Non Sucking YAML parser

Dirk Koopman djk at
Wed Sep 13 18:32:56 BST 2006

On Wed, 2006-09-13 at 17:26 +0100, David Cantrell wrote:

> One of my own projects has been stalled for about a year because of
> frustration that I need to feed a struct to a socket and read a struct
> back.  And that's just with one machine and one compiler.  I *really*
> don't want to hard-code whatever rules gcc uses for building x86 structs
> into my module, because someone else might use Sun's compiler on Sparc,
> or gcc on MIPS.
> Thou shalt abjure etc the vile heresy that all the world's a VAX^W
> C program.

I do this sort of thing rather a lot. The exact solution depends on what
sort of speed/portability/wrist-ache trade-off you want to make. But,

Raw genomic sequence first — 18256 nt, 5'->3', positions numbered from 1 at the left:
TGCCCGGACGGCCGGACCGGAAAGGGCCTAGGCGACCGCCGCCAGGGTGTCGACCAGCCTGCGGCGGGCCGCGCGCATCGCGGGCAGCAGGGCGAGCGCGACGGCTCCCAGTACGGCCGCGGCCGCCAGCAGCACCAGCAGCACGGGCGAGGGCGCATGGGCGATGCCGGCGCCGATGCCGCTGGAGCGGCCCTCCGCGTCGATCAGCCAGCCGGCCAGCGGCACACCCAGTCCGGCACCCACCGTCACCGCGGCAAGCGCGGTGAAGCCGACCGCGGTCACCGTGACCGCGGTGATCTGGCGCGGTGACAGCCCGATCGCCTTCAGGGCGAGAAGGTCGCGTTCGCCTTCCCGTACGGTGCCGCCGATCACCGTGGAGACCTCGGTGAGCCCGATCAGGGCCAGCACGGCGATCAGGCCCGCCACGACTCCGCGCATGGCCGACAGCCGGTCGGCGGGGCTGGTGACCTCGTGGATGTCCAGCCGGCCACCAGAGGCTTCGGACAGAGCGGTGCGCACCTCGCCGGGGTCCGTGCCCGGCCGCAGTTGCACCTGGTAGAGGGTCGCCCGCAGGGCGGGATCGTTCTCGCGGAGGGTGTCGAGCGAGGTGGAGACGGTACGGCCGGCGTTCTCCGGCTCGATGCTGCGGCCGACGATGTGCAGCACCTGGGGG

even though gcc packed structure definitions seem to have settled down
it still do it like this (ish E&OE)

typedef struct {
	UC a SH, 	/* a short #define SH [2] */
	b LG,		/* a long #define LG [4] */
	c FL,		/* a float #define FL [4] */
	d DB,		/* a double #define DB [8] */
	e [some define or other+1], 	/* string */  
	f BY;		/* a byte  #define BY [1] */ 
} foo_t;

with a set of conversion routines 

US getsh(UC *)
UL getlg(UC *)
double getdb(UC *)

void putsh(US, UC *)
void putdb(double, UC *)


The get and put routines standardise on which way around one stores the
numbers in the arrays of bytes, I happen to use little endian, because
that is what I deal with most. Obviously if you are not using IEEE
floating point format then all bets are off. 

Bit tedious packing and unpacking arrays but I a have print/scanf
equivalent which helps and it always just works...



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